Arlington Ride Sharing Service VIA
Those Via vans that have been zipping around the center of Arlington are going to be sticking around.
This city that has been long been known as the largest in the United States without mass transit, appears to have found something that they believe is at least a partial answer to traditional public transportation.
Last week, the City Council approved another one-year contract for Via, the on-demand rideshare transportation program, which has provided more than 85,000 rides since rolling out last December.
“We have hit on something that is tremendously successful that is getting the ridership we’ve all been hoping for — at a fraction of the costs of traditional transportation like buses or light rail,” said Mayor Jeff Williams at a Nov. 27 council meeting.
It will cost $2.1 million to renew the contract for another year. The current service area covers about 30 percent of the city, which is roughly 170,000 residents and 62,000 jobs. That means a majority of the city still doesn’t have access to the service.
The city’s share of the costs is $995,000 with another $800,000 coming from federal transit administration funds. Another $300,000 will be generated from fares for using the service.
The service started a year ago by serving downtown Arlington, the University of Texas at Arlington, Texas Health Arlington Memorial and the entertainment district, which includes Six Flags Over Texas, AT&T Stadium and Globe Life Park. Via also connects to the Trinity Railway Express Centreport/DFW Airport Station .
It later added areas north of Interstate 30 to Lamar Boulevard and south to Arkansas Lane in east Arlington. Later this year, it will expand east of Texas 360 between Arkansas Lane and Abram Street.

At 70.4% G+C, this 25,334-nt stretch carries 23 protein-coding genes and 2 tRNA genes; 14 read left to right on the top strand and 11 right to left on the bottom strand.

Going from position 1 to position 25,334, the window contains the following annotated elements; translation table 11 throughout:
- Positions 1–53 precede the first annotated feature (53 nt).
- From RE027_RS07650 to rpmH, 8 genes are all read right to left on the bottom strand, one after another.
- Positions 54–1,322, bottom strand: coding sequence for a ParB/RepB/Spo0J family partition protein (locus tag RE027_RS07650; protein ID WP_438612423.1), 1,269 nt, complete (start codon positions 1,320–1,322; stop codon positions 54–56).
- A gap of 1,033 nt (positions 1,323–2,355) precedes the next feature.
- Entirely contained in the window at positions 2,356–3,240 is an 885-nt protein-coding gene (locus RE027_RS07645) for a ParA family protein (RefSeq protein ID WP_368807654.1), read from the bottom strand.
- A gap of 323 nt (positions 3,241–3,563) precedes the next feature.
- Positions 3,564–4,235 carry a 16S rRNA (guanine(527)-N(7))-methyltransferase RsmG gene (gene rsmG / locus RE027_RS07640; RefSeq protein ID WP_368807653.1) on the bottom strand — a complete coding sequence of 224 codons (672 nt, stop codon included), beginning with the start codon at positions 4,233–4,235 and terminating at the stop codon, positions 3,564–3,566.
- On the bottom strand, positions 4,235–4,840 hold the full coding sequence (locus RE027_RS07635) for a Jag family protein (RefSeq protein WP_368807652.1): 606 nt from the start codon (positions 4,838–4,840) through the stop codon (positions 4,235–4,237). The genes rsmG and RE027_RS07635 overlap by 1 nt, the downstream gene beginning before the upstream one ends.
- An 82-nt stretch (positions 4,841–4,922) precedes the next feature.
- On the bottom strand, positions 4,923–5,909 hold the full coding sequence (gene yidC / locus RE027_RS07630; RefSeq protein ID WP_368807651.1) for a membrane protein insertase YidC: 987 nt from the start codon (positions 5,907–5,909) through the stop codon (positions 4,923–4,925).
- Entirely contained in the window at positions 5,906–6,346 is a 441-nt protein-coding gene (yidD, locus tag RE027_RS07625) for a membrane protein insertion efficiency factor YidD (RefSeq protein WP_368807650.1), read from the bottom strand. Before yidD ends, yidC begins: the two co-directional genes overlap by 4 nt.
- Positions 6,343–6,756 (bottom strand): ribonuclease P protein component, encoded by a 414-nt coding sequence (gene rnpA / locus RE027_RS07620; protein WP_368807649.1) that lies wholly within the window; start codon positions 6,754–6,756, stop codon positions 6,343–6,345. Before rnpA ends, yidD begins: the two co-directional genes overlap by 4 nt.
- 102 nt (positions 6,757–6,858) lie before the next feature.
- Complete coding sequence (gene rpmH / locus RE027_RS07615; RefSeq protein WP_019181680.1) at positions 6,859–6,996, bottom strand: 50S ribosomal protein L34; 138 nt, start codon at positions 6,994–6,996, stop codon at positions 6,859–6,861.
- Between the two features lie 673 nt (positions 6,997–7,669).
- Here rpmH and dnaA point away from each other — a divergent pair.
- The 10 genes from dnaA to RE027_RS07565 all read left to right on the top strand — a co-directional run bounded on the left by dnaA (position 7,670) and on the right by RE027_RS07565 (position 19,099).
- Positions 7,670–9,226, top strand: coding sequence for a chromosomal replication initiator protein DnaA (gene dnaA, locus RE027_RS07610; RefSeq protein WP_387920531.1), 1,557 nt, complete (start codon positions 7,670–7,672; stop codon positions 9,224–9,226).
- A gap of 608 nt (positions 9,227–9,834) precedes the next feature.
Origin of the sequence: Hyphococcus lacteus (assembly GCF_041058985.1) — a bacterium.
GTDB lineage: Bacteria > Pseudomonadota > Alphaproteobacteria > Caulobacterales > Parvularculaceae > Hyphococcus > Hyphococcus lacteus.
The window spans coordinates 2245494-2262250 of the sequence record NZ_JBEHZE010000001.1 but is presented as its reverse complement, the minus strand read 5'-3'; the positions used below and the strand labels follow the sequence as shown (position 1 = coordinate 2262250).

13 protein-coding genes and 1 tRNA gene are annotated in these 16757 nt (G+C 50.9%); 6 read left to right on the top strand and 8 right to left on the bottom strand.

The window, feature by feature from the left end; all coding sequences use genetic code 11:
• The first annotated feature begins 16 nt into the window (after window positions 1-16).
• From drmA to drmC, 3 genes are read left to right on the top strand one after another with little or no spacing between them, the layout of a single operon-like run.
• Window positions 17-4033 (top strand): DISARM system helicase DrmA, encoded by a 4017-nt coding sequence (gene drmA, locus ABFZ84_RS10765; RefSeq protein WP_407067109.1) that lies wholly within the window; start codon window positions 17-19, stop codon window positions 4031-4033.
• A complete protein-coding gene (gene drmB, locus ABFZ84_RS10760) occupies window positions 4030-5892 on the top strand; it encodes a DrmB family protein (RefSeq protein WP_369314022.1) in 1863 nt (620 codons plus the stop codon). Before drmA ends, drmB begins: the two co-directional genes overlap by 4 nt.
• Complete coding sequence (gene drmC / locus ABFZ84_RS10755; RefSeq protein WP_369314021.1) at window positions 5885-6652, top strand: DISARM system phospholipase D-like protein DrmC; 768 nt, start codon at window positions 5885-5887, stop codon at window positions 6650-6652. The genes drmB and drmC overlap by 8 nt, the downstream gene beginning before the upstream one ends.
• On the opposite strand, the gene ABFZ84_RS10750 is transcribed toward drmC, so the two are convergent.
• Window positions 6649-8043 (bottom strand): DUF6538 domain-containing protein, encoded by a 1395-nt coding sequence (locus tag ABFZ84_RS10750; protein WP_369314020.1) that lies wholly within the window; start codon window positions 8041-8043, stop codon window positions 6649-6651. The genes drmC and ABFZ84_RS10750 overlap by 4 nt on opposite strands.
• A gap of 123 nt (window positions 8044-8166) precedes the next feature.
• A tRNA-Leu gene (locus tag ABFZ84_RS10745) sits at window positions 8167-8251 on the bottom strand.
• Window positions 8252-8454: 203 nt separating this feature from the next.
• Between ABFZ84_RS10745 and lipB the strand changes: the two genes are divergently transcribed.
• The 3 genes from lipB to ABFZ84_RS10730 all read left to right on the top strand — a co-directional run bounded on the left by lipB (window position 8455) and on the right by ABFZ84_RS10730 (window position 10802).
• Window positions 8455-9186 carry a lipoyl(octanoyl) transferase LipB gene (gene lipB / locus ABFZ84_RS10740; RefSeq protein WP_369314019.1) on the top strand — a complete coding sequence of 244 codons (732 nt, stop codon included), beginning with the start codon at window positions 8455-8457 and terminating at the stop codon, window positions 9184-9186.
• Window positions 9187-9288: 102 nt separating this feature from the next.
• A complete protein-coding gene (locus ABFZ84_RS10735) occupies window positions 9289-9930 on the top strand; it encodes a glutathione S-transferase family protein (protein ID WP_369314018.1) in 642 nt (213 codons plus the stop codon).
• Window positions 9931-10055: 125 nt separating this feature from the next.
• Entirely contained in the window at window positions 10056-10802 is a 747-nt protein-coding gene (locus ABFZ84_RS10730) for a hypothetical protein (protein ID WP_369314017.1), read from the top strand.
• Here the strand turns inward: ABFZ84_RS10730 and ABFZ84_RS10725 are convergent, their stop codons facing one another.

It is also adding two Mercedes Metris vans to bring the total fleet to 15.
Via will also grow its number of drivers in independently owned vehicles (similar to Uber or Lyft) to keep passengers’ average waiting times below 12 minutes. Unlike those services, Via doesn’t pick come to your doorstep but instead directs riders to a location within walking distance.
When it was announced last year, some transportation experts viewed Via as micro rather than mass transit — something that could complement buses or light rail but not be the entire system.
Via works by using a smart phone application and dynamic routing to allow passengers to access a wide range of destinations within Arlington. It doesn’t stick to fixed routes or a fixed schedule.
Rides cost $3 per person per trip. Passengers can catch a ride from 6 a.m. to 9 p.m. Monday through Friday and from 9 a.m. to 9 p.m. on Saturdays. Riders can also purchase a ViaPass for $15 per week and ride up to four times per day all week long. Via doesn’t run on Sundays.
At the same Nov. 27 meeting, City Manager Trey Yelverton said Arlington needs to be nimble to adjust to the rapidly changing transportation industry, noting the recent GM plant closure announcement that also showed a focus on self driving and electric vehicles.
“It just shows how all of this stuff is converging and how the future of transportation and investments in public infrastructure is just very different than even what it was a couple of years ago,” Yelverton said.